These cheers last the entire time that your team is bat, and each player has their own unique cheer. With so much to memorize, this shows just how dedicated the average fan is. However, once the other team is at bat it means that it is time to relax while the opposing fans take over cheering. It’s important to note that there is no heckling the other team at these games, unlike we’d expect at an American game. The fans sit patiently, eat, drink, and chat casually during this time, pausing only to give a polite clap if a player is struck out by their pitcher. Similarly, if the umpire makes a questionable call the fans don’t get upset about it. Instead, they simply accept it and move on with the game. It’s a very respectful experience that still manages to be incredibly exciting.
The way that baseball is enjoyed says a lot about Japanese culture, both in big and small ways that can be observed in daily life. First, Japan is a collectivist culture, meaning that people generally focus on the group, rather than the individual, unlike the United States which is one of the most individualistic societies in the world. This explains why the Japanese baseball fans cheer as a group. It shows unity and creates a great sense of harmony and comradery with those around you. When you are a fan you belong to a particular group who has come together for the same reason. It also explains why the fans are patient while the other team cheers. Everyone is there to have a good time, and there’s no need to spoil that by sending negativity to the other team.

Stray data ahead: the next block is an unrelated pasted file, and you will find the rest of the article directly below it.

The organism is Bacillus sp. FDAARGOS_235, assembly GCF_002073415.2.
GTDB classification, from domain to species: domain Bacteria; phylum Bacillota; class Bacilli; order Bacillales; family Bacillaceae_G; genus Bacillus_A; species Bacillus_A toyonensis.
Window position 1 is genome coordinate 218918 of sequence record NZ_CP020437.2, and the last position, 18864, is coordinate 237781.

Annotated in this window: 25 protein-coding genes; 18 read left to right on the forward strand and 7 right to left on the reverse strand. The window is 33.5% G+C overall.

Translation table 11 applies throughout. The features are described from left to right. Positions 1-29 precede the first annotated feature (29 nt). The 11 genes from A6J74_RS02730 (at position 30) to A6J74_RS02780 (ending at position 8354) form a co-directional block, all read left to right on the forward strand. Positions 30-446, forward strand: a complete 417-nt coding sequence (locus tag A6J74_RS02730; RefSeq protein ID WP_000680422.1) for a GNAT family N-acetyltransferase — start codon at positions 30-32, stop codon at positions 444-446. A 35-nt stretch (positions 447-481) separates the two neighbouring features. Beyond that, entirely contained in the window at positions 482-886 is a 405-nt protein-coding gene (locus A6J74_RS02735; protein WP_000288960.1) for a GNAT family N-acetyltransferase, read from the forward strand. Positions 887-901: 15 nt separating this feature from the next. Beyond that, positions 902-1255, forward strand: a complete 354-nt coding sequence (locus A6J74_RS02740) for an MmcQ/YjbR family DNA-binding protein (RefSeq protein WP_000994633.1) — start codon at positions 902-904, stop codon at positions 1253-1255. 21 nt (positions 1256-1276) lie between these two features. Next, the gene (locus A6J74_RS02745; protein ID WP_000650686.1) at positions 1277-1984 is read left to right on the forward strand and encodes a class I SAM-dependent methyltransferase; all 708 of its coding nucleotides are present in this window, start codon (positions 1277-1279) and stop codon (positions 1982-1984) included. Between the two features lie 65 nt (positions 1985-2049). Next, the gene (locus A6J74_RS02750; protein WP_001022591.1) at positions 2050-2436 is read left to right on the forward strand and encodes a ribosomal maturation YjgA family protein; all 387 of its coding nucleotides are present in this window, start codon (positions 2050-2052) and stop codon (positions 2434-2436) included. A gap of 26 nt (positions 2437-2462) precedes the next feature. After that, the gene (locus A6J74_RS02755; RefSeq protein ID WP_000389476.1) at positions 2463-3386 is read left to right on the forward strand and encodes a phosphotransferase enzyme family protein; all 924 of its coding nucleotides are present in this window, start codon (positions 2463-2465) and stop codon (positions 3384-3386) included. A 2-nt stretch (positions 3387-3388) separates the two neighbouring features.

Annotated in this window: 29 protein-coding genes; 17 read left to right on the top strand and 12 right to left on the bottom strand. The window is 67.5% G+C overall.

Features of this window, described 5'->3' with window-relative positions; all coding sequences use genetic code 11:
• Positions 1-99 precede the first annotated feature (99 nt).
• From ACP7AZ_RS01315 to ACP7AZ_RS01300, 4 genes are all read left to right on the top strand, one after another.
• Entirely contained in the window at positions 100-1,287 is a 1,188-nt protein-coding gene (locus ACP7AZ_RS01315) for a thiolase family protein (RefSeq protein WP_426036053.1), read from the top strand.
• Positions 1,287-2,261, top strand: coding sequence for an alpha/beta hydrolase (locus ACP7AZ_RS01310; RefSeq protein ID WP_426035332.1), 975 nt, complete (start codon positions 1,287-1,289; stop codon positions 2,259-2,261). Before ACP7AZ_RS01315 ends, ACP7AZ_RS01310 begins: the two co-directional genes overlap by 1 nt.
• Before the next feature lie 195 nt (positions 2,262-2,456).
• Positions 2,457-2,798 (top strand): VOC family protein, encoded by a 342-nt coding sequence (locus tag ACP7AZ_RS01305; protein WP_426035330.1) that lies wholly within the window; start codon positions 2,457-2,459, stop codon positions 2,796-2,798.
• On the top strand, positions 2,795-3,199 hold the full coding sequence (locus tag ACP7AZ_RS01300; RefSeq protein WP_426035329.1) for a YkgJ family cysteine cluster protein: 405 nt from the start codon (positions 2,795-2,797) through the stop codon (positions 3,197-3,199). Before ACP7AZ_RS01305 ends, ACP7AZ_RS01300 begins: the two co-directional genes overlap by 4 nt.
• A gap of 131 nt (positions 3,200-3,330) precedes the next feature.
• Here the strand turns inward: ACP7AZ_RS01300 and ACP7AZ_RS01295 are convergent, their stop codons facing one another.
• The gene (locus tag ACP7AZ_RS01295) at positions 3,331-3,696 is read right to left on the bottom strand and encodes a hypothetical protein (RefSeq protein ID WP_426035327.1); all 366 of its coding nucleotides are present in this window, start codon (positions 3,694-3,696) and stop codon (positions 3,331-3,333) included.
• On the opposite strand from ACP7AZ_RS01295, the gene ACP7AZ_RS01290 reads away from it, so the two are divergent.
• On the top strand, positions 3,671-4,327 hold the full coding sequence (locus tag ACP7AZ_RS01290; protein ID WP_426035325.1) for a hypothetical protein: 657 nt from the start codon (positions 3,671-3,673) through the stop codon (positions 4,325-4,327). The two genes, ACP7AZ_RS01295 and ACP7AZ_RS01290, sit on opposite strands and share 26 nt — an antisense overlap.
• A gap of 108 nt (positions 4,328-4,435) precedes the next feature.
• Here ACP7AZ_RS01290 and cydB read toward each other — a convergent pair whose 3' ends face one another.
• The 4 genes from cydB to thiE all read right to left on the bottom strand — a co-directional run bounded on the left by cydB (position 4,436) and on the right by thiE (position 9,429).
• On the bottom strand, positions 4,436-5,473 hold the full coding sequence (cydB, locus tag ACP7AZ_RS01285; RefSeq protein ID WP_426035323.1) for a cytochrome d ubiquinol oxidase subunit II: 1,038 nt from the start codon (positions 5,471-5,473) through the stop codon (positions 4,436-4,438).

Collectivist values permeate the Japanese culture much deeper than just sports though. It’s something that is easy to see the workplace, school, clubs, or even on the street among strangers. This collectivist mind set means there are rules to follow and most things are done with the good of the group in mind. Japanese society is much more concerned about the “we”, not the “me”, unlike the United States where we are usually more interested in our own personal needs. This can be surprising for American students when they first arrive in Japan, but it offers a valuable learning opportunity to really embrace a new culture and become much more self-aware of how actions are perceived by others.
To experience a Japanese baseball game most people can expect to spend at least ¥1,000 ($8.00) all the way up to ¥15,000 ($123.00) for a premium seat, which is usually a little bit removed from the more lively cheering section. Naturally, food and drinks are available at the field, but the audience is usually welcome to bring their own snacks and meals. It’s not uncommon to see people unloading a full meal from their bags while the other team is at bat. This can make the whole experience a really affordable one, so cost shouldn’t stop anyone from taking part in this once in a lifetime opportunity. ISA Offers programs in Tokyo, home of the Yomiuri Giants, so if the prospect of exploring sports in another culture is something you’d like to experience take a look at our programs.
My experience as a student athlete made me think that I fully understood most sports before arriving in Japan, but it’s amazing how spending some time abroad can shift your perspective on even the most basic things. Since my time living in Japan I’ve definitely developed a new appreciation for baseball and its players. But whenever I see a game in passing, I still can’t help but think “where’s the cheering section?”